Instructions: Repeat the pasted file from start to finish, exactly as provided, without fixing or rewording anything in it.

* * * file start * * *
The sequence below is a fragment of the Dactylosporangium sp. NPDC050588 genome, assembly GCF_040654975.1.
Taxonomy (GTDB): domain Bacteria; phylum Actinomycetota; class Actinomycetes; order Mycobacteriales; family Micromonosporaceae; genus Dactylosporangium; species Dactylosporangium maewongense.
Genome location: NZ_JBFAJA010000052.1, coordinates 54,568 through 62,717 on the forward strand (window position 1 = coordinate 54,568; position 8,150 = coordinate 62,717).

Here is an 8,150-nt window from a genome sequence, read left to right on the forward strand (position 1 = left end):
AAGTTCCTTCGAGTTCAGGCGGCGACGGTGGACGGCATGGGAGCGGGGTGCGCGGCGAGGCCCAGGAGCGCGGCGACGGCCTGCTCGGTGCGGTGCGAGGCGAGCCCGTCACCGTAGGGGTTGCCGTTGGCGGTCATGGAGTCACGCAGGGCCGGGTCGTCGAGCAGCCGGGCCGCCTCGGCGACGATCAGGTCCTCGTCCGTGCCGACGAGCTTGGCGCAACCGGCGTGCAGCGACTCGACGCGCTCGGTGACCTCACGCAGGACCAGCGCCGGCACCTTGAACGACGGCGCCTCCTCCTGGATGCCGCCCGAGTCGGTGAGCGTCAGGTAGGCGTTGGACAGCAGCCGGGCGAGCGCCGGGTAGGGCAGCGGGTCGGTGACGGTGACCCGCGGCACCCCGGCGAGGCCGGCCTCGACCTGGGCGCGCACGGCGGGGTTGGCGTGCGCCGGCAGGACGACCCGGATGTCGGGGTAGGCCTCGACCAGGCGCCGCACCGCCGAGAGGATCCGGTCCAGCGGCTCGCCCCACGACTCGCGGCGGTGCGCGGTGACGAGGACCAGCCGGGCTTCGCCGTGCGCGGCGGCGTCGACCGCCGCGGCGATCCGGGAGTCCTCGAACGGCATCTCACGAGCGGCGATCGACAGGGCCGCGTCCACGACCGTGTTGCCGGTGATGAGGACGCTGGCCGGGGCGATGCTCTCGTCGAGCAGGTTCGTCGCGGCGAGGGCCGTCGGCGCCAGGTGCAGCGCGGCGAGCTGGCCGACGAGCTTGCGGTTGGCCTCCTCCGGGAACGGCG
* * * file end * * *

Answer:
The sequence below is a fragment of the Dactylosporangium sp. NPDC050588 genome, assembly GCF_040654975.1.
Taxonomy (GTDB): domain Bacteria; phylum Actinomycetota; class Actinomycetes; order Mycobacteriales; family Micromonosporaceae; genus Dactylosporangium; species Dactylosporangium maewongense.
Genome location: NZ_JBFAJA010000052.1, coordinates 54,568 through 62,717 on the forward strand (window position 1 = coordinate 54,568; position 8,150 = coordinate 62,717).

Here is an 8,150-nt window from a genome sequence, read left to right on the forward strand (position 1 = left end):
AAGTTCCTTCGAGTTCAGGCGGCGACGGTGGACGGCATGGGAGCGGGGTGCGCGGCGAGGCCCAGGAGCGCGGCGACGGCCTGCTCGGTGCGGTGCGAGGCGAGCCCGTCACCGTAGGGGTTGCCGTTGGCGGTCATGGAGTCACGCAGGGCCGGGTCGTCGAGCAGCCGGGCCGCCTCGGCGACGATCAGGTCCTCGTCCGTGCCGACGAGCTTGGCGCAACCGGCGTGCAGCGACTCGACGCGCTCGGTGACCTCACGCAGGACCAGCGCCGGCACCTTGAACGACGGCGCCTCCTCCTGGATGCCGCCCGAGTCGGTGAGCGTCAGGTAGGCGTTGGACAGCAGCCGGGCGAGCGCCGGGTAGGGCAGCGGGTCGGTGACGGTGACCCGCGGCACCCCGGCGAGGCCGGCCTCGACCTGGGCGCGCACGGCGGGGTTGGCGTGCGCCGGCAGGACGACCCGGATGTCGGGGTAGGCCTCGACCAGGCGCCGCACCGCCGAGAGGATCCGGTCCAGCGGCTCGCCCCACGACTCGCGGCGGTGCGCGGTGACGAGGACCAGCCGGGCTTCGCCGTGCGCGGCGGCGTCGACCGCCGCGGCGATCCGGGAGTCCTCGAACGGCATCTCACGAGCGGCGATCGACAGGGCCGCGTCCACGACCGTGTTGCCGGTGATGAGGACGCTGGCCGGGGCGATGCTCTCGTCGAGCAGGTTCGTCGCGGCGAGGGCCGTCGGCGCCAGGTGCAGCGCGGCGAGCTGGCCGACGAGCTTGCGGTTGGCCTCCTCCGGGAACGGCG